Pat Boran – Plate

Profile Pat Boran LE Poetry & Writing July 2018

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Plate and other poems by Pat Boran

Pat Boran was born in Portlaoise, Ireland in 1963 and has long since lived in Dublin where he works in publishing. He has published more than a dozen books of poetry and prose, most recently Waveforms: Bull Island Haiku (2016), including photographs by the author, and A Man Is Only As Good (2017), a pocket-sized selected poems. His poetry has been translated into Italian, Hungarian, Portuguese and Macedonian. Non-fiction includes the popular writers’ handbook The Portable Creative Writing Workshop (updated 2013) and the prose memoir The Invisible Prison: Scenes from an Irish Childhood (2009). A former editor of Poetry Ireland Review and presenter of programmes on poetry on Irish national radio, he has edited numerous anthologies. His awards include The Patrick Kavanagh Award in 1989 and the US-based Lawrence O’Shaughnessy Poetry Award in 2008. He is a member of Aosdána, the Irish affiliation of writers and artists.


If you look closely, holding your breath,
you can almost see him step
from one green leaf to the next,
this bird on the Ottoman era plate
in the Leventis Museum, the gold
and blue of his plumage
echoed in the motion blur
that marks its outer ring,
as if, plucked out of time,
he is but a single still
from the short film of a life
before film exists. The plate
as globe and cosmic wheel. The plate
as article of faith. Please God,
we will eat today, the sun
will fall then rise, and, if we are blessed,
that bird we glimpsed just yesterday
will come again to sit
and sing in our tree, the world
turned upside-down in its ecstasy:
the blue of the sea in its feathers,
the tamed sun
perched on its dazzling breast.


(Arènes de Lùtece, Roman Amphitheatre, Paris)

The dozen or so young kids
playing football in the gravel and dust
of the Arènes de Lùtece
frankly couldn’t care less
that gladiators once fought here,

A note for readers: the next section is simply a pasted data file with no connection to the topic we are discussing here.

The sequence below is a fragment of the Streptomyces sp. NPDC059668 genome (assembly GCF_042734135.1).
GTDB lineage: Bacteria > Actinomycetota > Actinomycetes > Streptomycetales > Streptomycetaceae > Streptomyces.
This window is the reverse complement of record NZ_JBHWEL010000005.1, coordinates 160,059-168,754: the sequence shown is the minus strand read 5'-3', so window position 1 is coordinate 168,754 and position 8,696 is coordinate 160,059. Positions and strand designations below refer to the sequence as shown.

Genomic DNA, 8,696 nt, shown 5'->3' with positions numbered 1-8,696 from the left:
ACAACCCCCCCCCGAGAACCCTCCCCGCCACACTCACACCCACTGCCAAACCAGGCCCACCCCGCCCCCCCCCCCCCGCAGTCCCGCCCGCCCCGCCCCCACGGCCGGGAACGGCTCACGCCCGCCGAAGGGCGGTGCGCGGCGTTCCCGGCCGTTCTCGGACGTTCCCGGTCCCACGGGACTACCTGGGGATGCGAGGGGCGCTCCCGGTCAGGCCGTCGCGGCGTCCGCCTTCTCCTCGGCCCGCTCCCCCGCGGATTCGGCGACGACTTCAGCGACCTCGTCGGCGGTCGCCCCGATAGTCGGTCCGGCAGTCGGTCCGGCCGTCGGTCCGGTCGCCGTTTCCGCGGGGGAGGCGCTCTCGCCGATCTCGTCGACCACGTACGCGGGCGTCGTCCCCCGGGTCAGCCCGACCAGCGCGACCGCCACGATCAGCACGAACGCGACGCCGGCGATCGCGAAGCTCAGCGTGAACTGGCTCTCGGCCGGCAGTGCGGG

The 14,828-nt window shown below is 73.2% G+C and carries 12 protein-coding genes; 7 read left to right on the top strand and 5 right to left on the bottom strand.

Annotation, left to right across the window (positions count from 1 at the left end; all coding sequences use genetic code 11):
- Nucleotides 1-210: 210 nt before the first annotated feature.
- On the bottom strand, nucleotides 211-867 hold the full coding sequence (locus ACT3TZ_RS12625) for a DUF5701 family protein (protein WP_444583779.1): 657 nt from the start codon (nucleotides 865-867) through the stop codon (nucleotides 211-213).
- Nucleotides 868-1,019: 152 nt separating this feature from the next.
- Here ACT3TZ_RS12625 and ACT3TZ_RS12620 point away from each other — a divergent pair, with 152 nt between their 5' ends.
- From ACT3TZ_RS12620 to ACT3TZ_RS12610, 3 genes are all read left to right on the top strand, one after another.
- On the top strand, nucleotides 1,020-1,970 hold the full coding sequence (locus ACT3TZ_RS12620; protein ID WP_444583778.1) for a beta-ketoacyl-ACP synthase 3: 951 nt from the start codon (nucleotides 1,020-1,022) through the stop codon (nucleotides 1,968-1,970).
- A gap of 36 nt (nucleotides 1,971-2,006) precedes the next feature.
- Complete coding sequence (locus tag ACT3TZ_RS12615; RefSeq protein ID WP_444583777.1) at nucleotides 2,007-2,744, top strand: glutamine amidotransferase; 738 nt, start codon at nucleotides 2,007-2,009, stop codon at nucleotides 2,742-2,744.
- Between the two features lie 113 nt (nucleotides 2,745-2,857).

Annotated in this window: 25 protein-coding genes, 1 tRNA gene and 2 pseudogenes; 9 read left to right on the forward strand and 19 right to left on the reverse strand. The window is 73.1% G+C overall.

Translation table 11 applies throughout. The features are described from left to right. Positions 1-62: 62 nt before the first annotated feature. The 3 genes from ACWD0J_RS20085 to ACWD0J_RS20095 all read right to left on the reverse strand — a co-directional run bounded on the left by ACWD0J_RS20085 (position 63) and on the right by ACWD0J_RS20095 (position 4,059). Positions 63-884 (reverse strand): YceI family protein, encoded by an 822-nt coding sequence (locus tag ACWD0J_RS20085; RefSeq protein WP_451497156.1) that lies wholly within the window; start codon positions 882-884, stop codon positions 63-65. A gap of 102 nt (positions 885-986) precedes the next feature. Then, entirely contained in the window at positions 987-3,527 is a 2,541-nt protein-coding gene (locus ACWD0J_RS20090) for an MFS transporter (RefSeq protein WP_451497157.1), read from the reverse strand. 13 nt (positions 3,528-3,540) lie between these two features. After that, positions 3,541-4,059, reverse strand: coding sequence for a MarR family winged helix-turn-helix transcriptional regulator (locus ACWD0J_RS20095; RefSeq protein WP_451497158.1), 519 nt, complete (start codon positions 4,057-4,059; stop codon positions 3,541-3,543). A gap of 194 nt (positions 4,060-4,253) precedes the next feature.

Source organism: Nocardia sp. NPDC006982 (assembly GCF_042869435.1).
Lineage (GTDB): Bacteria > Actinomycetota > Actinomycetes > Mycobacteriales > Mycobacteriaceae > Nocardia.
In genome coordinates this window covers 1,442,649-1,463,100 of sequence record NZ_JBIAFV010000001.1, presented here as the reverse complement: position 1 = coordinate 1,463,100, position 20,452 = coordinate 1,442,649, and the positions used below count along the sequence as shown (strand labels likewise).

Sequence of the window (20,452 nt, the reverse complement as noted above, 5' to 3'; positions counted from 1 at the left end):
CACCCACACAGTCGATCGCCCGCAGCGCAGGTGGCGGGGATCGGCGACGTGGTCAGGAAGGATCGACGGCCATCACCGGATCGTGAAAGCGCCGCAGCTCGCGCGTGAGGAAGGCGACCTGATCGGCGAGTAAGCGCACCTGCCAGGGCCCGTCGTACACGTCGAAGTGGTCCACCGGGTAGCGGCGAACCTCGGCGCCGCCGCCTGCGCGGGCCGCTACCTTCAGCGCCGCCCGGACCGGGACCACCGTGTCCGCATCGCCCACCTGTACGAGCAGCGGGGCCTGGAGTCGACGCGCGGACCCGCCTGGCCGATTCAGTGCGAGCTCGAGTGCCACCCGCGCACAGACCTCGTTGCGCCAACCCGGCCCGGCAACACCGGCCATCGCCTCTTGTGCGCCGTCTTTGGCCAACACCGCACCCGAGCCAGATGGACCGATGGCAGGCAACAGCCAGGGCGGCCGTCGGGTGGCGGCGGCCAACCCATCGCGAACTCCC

were taken off, dragging their heels,
or propped themselves up on a sword
while the mangled corpses of foes
were fed to ravenous beasts.
History is a long time ago.
Now only the spectators are real;
with each shot at their schoolbag goals
watch all 15,000 souls
rise howling to their feet.

Lung Collapse

It was like the night the marquee tent,
in a gale that came in off the sea,
twisted so violently this way and that
that it crumpled back into itself with a wheeze

and ended up flat, flat as the shape
the TV detective traces with chalk
round the corpse, until wear and tear
wash it away. But if that’s what it was,

his ‘lung collapse’ – or whatever they said,
the older kids – I sat up all night
unable to sleep, in my mind’s eye
the elephants, clowns and acrobats

left there with nothing over their heads
but empty sky, endless dark,
and, in the back field, still chugging away,
the petrol generator of his heart.

A Dying Craft

The little shop was one of those
that sells new things made to look old:
mildewed mirrors flecked with dust,
metal picture-frames, whose rust

has carefully been faked with paint –
perhaps by children far away
in rooms where dust and rust and mould
are worth, it would appear, their weight in gold.

Selected poems by Pat BoranWaveforms poems by Pat Boran

© Pat Boran